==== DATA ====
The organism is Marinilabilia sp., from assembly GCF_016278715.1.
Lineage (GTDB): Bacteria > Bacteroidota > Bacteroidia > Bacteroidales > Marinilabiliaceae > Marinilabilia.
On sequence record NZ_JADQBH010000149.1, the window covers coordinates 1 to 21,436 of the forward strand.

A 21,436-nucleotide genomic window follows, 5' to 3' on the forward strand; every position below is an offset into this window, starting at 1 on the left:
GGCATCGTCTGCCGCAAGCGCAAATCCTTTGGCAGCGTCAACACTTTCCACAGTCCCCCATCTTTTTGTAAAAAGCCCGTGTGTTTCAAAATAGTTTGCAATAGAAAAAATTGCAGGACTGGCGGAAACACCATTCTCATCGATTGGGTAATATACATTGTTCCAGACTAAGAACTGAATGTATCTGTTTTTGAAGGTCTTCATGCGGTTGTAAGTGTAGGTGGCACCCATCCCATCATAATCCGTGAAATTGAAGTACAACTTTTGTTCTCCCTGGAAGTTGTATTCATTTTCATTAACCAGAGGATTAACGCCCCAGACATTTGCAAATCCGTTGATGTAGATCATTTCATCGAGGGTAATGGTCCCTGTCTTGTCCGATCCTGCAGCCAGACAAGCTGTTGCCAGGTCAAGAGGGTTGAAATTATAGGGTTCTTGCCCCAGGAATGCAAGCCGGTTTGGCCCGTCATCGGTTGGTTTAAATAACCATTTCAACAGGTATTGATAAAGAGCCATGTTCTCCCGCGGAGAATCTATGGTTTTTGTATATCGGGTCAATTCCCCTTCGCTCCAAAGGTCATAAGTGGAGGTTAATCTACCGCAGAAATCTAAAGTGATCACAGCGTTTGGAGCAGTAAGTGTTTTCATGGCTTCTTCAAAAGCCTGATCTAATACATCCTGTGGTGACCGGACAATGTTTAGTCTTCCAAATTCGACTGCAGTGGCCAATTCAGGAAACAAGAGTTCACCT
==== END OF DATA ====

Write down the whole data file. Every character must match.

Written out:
The organism is Marinilabilia sp., from assembly GCF_016278715.1.
Lineage (GTDB): Bacteria > Bacteroidota > Bacteroidia > Bacteroidales > Marinilabiliaceae > Marinilabilia.
On sequence record NZ_JADQBH010000149.1, the window covers coordinates 1 to 21,436 of the forward strand.

A 21,436-nucleotide genomic window follows, 5' to 3' on the forward strand; every position below is an offset into this window, starting at 1 on the left:
GGCATCGTCTGCCGCAAGCGCAAATCCTTTGGCAGCGTCAACACTTTCCACAGTCCCCCATCTTTTTGTAAAAAGCCCGTGTGTTTCAAAATAGTTTGCAATAGAAAAAATTGCAGGACTGGCGGAAACACCATTCTCATCGATTGGGTAATATACATTGTTCCAGACTAAGAACTGAATGTATCTGTTTTTGAAGGTCTTCATGCGGTTGTAAGTGTAGGTGGCACCCATCCCATCATAATCCGTGAAATTGAAGTACAACTTTTGTTCTCCCTGGAAGTTGTATTCATTTTCATTAACCAGAGGATTAACGCCCCAGACATTTGCAAATCCGTTGATGTAGATCATTTCATCGAGGGTAATGGTCCCTGTCTTGTCCGATCCTGCAGCCAGACAAGCTGTTGCCAGGTCAAGAGGGTTGAAATTATAGGGTTCTTGCCCCAGGAATGCAAGCCGGTTTGGCCCGTCATCGGTTGGTTTAAATAACCATTTCAACAGGTATTGATAAAGAGCCATGTTCTCCCGCGGAGAATCTATGGTTTTTGTATATCGGGTCAATTCCCCTTCGCTCCAAAGGTCATAAGTGGAGGTTAATCTACCGCAGAAATCTAAAGTGATCACAGCGTTTGGAGCAGTAAGTGTTTTCATGGCTTCTTCAAAAGCCTGATCTAATACATCCTGTGGTGACCGGACAATGTTTAGTCTTCCAAATTCGACTGCAGTGGCCAATTCAGGAAACAAGAGTTCACCT